Emily Curtis, Ed.D, is an outstanding alumna from the College of Education, and a strong supporter of the OSDI (formerly OMRR) mission. Emily was invited to talk about her academic and personal experience as a student at the College of Education, and as an ally of our office.

Emily, thank you for accepting the OSDI (formerly OMRR) invitation to talk with us. To get us started, can you tell us about your program, area of interest and advisor?

Wonderful Dr. Manka Varghese was my advisor in Curriculum and Instruction, area of Language, Literacy and Culture, where my interest was in linguistic diversity and language in education, especially in teacher education.

Emily, what you are doing at the moment?

I am wrapping up publications and looking forward to doing applications for teaching and research positions in higher education or similar. I am also doing some very interesting outreach on language diversity and consulting on cross-cultural discourse, and hope to do some teaching in the winter and spring!

Interesting paths you are taking now. In relation to your previous question, how did the CoE prepare you for your professional career?

My grad work in the CoE gave me such an amazing new perspective on what and how I had learned about diversity and language and about how others may think about language throughout the education system and society at large. It greatly motivated me to do my part in building a more equitable and multi-culturally and –linguistically aware education system and society. I learned so much every day on so many levels: from Educational Psychology concepts of how and what people learn, to history of education and teacher education classes’ understandings of the educational system and varied policy and political viewpoints. Educational Leadership classes provided a wider view of equity and the system. Also Inquiry series, and doctoral seminars trained us up on the many ways we can contribute, and the presence of stellar research centers was also constantly inspiring.

How was your experience being a student of a marginalized group?

Part of it may be my personality, but I simply didn’t feel marginalized in the CoE.  In the CoE, you are surrounded by research and discussion of equity and a focus on how learning works and how education can work best for ALL students, so it was here that I encountered theoretical as well as interpersonal approaches to Welcome.  Everyone was warm and genuinely concerned and caring.  My focus was in inter-cultural relations (and learning) and linguistic diversity, so I was especially able to work with charming, bright and intentional people.  I deeply hope that others from historically marginalized groups feel the same welcome and engagement.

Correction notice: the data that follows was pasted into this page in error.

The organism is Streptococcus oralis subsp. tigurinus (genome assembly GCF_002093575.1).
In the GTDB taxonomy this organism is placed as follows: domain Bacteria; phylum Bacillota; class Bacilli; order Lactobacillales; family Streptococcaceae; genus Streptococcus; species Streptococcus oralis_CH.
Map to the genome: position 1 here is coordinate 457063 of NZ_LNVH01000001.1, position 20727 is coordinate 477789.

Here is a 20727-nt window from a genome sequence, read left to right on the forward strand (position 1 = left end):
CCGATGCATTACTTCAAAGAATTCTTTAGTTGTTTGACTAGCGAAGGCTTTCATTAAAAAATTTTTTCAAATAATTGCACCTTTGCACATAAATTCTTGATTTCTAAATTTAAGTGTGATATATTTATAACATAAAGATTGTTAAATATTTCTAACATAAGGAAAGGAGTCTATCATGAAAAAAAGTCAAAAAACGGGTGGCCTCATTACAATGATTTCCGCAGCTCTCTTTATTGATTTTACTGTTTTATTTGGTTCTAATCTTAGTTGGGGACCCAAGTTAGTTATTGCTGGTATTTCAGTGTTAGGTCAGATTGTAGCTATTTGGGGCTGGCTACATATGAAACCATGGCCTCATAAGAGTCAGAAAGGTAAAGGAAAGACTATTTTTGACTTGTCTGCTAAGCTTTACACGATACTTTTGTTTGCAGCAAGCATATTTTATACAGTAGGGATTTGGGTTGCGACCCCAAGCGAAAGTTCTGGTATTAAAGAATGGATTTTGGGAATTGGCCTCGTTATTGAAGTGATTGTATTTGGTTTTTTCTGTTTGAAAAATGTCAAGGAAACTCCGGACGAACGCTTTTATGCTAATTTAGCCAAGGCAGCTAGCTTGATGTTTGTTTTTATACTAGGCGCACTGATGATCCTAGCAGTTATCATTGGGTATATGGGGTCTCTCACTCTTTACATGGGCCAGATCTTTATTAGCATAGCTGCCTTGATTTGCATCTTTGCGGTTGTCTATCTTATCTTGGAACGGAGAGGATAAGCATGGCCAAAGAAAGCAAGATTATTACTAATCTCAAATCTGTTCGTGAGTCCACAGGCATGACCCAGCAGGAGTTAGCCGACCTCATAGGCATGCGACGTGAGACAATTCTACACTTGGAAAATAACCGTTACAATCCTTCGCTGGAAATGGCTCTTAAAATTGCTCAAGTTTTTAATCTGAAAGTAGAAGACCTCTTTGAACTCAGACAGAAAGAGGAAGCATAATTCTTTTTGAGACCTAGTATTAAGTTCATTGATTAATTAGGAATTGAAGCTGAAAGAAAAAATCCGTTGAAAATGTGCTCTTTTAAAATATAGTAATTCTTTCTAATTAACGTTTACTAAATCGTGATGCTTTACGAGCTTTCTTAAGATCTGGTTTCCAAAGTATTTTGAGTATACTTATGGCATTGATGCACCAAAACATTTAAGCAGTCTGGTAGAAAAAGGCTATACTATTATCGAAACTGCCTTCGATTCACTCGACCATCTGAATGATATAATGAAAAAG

Why is the CoE a good place for students of color, international standing, or any other marginalized group?

For the reasons mentioned before, it is a good place—because it is a community of scholars and good people dedicated to understanding and equity in education and learning, which are central to our societies. We are all striving to make a big system work for increasingly diverse communities, recognizing and deeply understanding differences and their significance for learning and for individuals’ contributions and good life.  Of course there is always more to do and more to learn, but that is everyone’s shared goal in the CoE, so concerns and ideas about equity and inclusion are welcomed and explored. How amazing to have fellow students and teachers who were diverse in age, gender, sexual orientation, language and cultural background, ethnicity, ability and other perspectives.

Finally, what advice do you have for prospective and current students at the CoE?

Don’t be shy, and fight the busy-ness of grad work! Be social, make your voice heard, and delve deeply into the fabulous learning experience to be had in the CoE! We will all be richer for it.

Thank you very much for sharing your ideas, and for sending these great messages to both students, current and prospective students, and to all the College of Education and University of Washington family.

COE Featured Stories

A new mural in Miller Hall highlights the stories, knowledge and pedagogies of Native communities.